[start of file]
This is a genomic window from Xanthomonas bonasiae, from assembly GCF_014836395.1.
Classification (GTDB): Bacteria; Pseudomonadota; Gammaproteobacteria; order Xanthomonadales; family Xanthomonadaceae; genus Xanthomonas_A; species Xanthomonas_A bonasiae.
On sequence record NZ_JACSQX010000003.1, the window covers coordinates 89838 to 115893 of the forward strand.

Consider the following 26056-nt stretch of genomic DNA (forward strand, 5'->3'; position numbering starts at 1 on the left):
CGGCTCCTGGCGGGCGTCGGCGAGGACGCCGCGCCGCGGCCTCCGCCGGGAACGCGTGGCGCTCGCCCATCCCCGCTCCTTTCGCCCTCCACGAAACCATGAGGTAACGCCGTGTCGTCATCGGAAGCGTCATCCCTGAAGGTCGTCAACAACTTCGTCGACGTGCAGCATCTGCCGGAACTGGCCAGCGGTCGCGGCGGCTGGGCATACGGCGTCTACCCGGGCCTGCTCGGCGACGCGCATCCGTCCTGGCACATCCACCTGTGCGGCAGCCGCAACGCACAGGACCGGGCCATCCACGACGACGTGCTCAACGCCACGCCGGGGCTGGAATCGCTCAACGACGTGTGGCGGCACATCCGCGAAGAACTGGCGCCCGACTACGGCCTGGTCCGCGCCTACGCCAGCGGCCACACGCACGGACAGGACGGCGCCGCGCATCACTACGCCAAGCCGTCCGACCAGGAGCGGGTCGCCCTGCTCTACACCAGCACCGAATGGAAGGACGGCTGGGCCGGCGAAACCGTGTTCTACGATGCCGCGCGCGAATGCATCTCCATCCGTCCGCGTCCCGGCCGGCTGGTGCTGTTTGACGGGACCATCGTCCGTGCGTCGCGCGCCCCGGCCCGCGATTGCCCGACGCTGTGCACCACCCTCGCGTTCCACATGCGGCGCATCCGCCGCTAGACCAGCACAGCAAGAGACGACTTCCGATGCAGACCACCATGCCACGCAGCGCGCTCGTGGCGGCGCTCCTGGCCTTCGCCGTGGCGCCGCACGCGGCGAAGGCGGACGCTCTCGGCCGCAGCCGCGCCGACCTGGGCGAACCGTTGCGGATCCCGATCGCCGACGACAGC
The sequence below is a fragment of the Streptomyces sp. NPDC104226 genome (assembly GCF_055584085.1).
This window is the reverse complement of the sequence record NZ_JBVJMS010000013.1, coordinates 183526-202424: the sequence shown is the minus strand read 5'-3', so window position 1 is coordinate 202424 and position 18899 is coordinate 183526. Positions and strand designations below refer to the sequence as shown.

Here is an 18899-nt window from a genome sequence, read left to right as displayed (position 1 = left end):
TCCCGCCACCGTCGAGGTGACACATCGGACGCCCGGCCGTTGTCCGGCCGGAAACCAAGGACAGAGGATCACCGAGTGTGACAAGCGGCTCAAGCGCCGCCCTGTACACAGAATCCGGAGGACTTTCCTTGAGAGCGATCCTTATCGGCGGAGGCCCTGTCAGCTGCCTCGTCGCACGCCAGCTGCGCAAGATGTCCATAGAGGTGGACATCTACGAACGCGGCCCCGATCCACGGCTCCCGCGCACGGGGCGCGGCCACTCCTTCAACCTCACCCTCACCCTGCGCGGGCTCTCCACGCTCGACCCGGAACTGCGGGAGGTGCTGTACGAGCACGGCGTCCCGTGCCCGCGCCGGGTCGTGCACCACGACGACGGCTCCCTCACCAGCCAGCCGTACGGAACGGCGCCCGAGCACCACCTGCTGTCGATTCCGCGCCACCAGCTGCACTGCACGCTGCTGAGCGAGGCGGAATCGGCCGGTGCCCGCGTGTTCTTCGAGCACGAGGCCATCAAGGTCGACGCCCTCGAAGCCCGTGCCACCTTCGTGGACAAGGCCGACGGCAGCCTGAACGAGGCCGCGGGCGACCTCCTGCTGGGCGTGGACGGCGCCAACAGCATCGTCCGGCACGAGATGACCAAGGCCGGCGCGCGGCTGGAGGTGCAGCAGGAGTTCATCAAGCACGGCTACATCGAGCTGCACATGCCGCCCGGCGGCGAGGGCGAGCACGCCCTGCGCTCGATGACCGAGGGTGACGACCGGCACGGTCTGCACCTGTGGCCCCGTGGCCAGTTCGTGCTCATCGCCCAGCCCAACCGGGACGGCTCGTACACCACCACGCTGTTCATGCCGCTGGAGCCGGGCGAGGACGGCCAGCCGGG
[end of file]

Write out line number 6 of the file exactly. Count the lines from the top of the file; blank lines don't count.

The sequence below is a fragment of the Streptomyces sp. NPDC104226 genome (assembly GCF_055584085.1).